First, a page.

The following commentary is excerpted from remarks given at the opening reception on Jan. 11 for “Testify”: Americana, Slavery to Today, a free exhibit from the Diane and Alan Page Collection. It will be open through Feb. 6 at Cargill Hall in the Minneapolis Central Library.
Public libraries are meant to provoke, meant to open minds, meant ultimately to change how we live. This exhibit, “Testify,” in this library, Minneapolis Central, does just that.
It does so because of the vision and generosity of Diane and Alan Page, who have done many fabulous things for and with our community. Diane’s work for the Page Education Foundation, which has helped Minnesota students of color achieve their educational goals for 29 years, benefits Minnesota each and every day.
And Alan has made us better in oh so many ways: his football work as a Minnesota Viking thrilled the state; his tenacity in finishing his law degree while playing football is an example to us all; and his judicial work as a member of the Minnesota Supreme Court provided wisdom and insight sorely needed at the highest level of the judicial system here in Minnesota.
And now “Testify.” All of us have a responsibility to repay what Dr. Martin Luther King Jr. called “America’s promissory note,” entered into at our founding and memorialized in our founding documents. “We hold these truths to be self-evident, that all men are created equal. “
While the Founders may have deemed this claim to be self-evident, in reality for millions of African-Americans, it most certainly was not.
This is a conversation that must occur today and every day. The need did not go away with the passage of the Civil Rights Act and the Voting Rights Act in the mid-1960s. It did not go away with the election of an African-American president. The need lives on.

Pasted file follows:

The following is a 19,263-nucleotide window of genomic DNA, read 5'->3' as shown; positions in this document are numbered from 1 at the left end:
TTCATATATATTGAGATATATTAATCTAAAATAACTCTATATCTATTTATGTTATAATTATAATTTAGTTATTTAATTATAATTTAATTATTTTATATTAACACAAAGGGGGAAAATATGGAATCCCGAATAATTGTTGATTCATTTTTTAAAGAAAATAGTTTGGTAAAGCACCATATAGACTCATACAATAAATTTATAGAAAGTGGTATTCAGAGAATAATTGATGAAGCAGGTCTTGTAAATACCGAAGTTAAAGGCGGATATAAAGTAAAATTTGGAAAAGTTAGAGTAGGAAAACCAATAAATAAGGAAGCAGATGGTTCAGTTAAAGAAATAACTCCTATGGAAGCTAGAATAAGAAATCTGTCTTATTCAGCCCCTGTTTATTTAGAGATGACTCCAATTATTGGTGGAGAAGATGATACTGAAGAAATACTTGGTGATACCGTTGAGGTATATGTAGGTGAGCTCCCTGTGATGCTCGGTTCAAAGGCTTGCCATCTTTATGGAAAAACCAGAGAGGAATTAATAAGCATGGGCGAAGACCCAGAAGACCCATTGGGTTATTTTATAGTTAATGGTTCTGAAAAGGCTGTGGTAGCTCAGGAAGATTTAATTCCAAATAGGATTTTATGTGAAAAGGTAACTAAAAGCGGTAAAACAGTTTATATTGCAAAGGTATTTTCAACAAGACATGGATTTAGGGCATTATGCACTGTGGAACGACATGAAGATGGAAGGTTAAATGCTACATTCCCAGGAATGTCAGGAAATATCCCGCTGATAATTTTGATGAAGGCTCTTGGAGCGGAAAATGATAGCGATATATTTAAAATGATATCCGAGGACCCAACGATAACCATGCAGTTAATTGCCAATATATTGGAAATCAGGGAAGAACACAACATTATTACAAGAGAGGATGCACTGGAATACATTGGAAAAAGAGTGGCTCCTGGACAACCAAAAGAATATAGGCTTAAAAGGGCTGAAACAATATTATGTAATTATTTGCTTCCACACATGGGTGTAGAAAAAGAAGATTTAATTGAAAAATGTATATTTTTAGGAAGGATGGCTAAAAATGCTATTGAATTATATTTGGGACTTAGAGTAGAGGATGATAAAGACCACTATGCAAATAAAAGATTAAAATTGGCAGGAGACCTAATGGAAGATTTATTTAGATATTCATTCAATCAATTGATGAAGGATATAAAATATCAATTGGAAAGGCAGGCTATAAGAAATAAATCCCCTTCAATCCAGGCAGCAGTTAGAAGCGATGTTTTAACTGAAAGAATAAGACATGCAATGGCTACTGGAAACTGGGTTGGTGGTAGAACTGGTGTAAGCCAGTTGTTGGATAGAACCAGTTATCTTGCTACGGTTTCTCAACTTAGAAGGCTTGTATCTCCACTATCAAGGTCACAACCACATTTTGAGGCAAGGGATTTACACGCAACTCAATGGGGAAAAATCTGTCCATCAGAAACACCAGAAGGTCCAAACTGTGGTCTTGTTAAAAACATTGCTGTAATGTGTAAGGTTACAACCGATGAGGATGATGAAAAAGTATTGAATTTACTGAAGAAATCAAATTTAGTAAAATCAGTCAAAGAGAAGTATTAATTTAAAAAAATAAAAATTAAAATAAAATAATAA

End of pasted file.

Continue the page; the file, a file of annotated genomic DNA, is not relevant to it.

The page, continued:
Diane and Alan, and their daughter Georgi, whom I met yesterday as she put the final touches on this exhibit, have stepped up and assumed the responsibility of placing these difficult issues before us in a provocative way.
- The brutal eloquence of the two tiny metal signs, one on top of the other, one pointing in red lettering for Whites and the other, in the opposite direction, for Colored.
- The now seemingly incongruous official notice here in the land of Prince and Jimmy Jam reading: “STOP. Help Save the Youth of America. DON’T BUY NEGRO RECORDS.”
- The sign whose echoes we hear today in the various voter suppression efforts, reading, in big print: “BE A REAL CITIZEN! Renew your Driver’s License; Pay your Poll Tax. Join the U.S. Klans Knights of the Ku Klux Klan.”
- And the haunting list of the “goods and chattel” of the late Mr. Jabez B. Bell, a list containing chairs, tables, washstands, basins, beds, bedding and books. A list of everyday items we find in our own lives. And then at the very bottom, the names of nines slaves, their sex, their age and, most jarringly, their dollar value.
- On the hopeful and celebratory side the exhibit includes William Carter’s “Jazz Musicians,” celebrating this truly American art form, and Jacob Lawrence’s 1972 Munich Olympic poster, Olympics held in the same country as Jesse Owen’s great athletic triumph achieved with Hitler looking on.
Every child in Hennepin County should see this exhibit. I plan to bring my 11-year-old in the coming days.
And so, I ask you to join me in thanking Diane and Alan Page for bringing this provocative exhibit to our eyes and to our hearts, to advance the learning and healing processes that are essential to our ongoing repayment of our ancient promissory note. It’s time to Testify!
Peter McLaughlin is a Hennepin County commissioner.
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